For the earliest of early adopters, the concept of a service like LaunchSet sounds like being buddies with the biggest, coolest club promoter in town: Get a first look at pre-launch sites for testing and feedback before anyone else on the block.

For already stressed startups, LaunchSet provides a valuable service: Management of registrations and analytics during the packed-to-the-gills months, weeks, and days between launching private and public versions of a site or app.

Founder Danny Roa is a San Francisco-based Python/Django/.Net developer. He was also one of the minds behind Hubb.me, a product of this spring's Startup Weekend in San Francisco.

His pitch for the site is simple: Launchset will manage your site's closed alpha/beta registration system, including invitation codes, email addresses, waiting lists, and/or parameters such as having users follow the startup's account on Twitter or add the app or company on Facebook before gaining access to the app or site.

"Some sites want to slowly roll out their release to the public," he wrote on the LaunchSet site. "This can be done by collecting email addresses from users and manually giving them access to the site. Some sites build functionality that would give out and take invitation codes.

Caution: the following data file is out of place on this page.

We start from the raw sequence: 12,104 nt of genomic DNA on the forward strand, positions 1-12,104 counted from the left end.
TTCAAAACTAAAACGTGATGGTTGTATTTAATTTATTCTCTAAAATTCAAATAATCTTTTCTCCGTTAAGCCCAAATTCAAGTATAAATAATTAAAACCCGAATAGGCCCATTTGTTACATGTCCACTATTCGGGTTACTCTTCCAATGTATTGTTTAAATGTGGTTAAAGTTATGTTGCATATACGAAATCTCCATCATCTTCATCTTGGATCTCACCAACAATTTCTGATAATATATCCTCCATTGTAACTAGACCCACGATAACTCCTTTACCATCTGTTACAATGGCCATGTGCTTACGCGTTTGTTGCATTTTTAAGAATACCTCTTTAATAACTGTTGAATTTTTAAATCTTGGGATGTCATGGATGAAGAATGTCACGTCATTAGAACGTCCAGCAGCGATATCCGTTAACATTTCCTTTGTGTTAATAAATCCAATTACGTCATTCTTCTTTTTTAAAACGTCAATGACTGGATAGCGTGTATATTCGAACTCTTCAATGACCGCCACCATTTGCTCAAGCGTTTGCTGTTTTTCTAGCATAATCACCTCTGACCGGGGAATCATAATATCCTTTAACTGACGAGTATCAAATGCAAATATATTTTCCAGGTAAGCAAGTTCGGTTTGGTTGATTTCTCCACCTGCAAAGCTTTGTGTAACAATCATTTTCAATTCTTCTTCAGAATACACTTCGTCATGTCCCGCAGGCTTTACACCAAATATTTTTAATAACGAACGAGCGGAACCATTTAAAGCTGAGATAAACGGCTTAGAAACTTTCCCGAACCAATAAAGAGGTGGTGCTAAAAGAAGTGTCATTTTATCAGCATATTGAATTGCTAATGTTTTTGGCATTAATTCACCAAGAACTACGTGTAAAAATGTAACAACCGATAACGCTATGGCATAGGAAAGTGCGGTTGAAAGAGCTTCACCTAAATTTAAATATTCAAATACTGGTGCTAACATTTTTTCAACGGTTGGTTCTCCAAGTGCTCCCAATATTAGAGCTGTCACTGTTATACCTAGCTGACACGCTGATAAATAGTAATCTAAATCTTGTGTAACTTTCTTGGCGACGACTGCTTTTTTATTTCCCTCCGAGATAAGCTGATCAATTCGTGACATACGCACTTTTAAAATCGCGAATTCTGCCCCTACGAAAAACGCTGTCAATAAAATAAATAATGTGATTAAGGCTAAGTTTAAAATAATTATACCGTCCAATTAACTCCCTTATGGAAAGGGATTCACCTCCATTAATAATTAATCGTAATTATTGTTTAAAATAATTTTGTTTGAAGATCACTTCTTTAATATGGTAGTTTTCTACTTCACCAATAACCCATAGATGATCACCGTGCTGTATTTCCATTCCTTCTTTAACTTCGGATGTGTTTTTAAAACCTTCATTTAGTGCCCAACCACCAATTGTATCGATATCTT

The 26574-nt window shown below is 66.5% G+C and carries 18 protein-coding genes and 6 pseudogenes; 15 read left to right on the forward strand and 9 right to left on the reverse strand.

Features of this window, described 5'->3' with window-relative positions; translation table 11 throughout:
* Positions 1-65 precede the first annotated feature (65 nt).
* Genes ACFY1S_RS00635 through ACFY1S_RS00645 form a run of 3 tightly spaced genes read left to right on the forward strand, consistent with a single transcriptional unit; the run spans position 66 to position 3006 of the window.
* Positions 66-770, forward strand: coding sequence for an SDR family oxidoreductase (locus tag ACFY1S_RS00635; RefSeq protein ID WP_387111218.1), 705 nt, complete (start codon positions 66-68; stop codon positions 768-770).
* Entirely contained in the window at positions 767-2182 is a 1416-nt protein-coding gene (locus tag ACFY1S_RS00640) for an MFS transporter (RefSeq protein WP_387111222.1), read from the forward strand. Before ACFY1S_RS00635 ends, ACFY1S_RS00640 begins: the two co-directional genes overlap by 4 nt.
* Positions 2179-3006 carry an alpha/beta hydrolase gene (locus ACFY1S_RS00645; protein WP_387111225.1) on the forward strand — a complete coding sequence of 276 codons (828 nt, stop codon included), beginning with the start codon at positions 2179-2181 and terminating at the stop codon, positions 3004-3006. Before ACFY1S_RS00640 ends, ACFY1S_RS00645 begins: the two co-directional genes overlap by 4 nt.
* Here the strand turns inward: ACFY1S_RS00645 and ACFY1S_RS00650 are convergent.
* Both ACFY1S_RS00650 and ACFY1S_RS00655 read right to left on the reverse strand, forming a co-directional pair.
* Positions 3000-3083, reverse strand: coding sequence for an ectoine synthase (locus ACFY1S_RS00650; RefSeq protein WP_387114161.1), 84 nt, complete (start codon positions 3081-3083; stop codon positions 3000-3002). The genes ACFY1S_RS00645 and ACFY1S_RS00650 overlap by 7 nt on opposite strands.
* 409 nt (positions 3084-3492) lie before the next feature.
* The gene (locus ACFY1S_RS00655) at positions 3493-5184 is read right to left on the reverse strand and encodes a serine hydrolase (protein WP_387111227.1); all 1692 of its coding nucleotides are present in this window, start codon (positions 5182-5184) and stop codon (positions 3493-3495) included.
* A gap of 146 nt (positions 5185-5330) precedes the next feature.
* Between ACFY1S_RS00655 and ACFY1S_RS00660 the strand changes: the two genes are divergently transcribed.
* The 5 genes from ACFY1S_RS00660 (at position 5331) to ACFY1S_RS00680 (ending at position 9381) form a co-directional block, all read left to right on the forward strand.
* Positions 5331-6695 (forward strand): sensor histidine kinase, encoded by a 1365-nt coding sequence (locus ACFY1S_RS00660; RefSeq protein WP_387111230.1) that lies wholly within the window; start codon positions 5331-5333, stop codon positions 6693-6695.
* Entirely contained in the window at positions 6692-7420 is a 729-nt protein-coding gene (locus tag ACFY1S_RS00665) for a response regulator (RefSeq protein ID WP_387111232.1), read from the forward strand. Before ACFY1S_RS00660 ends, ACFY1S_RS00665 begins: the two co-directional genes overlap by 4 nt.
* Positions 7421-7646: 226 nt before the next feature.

"While these are not insanely hard to code, this functionality is disposed of when the time has come to launch openly to the public."

So why make each individual startup do something that only needs to be done once? Why reinvent the wheel?

Roa wrote that he got the idea to start this service as he was trying to create a way to grant limited access to just a few users while working on another project - perhaps Hubb.me.

In addition to allowing startups to specify exactly how many users they want to give access to for their private launches, LaunchSet can also help sites target a particular set of users once their "talent pool" of ubergeeks grows a bit more.

The idea is that by using LaunchSet, not only will the invitation/registration process become much easier for startups to manage; they'll also be able to see how many people are interested in your site either by how many people following it or how many users are waiting to get access.

LaunchSet went live in July. Sites can sign up here, and early-adopting end users can register here. Kudos to Roa for executing a great idea that simply solves a simple problem and that has the potential to make a lot of people very happy.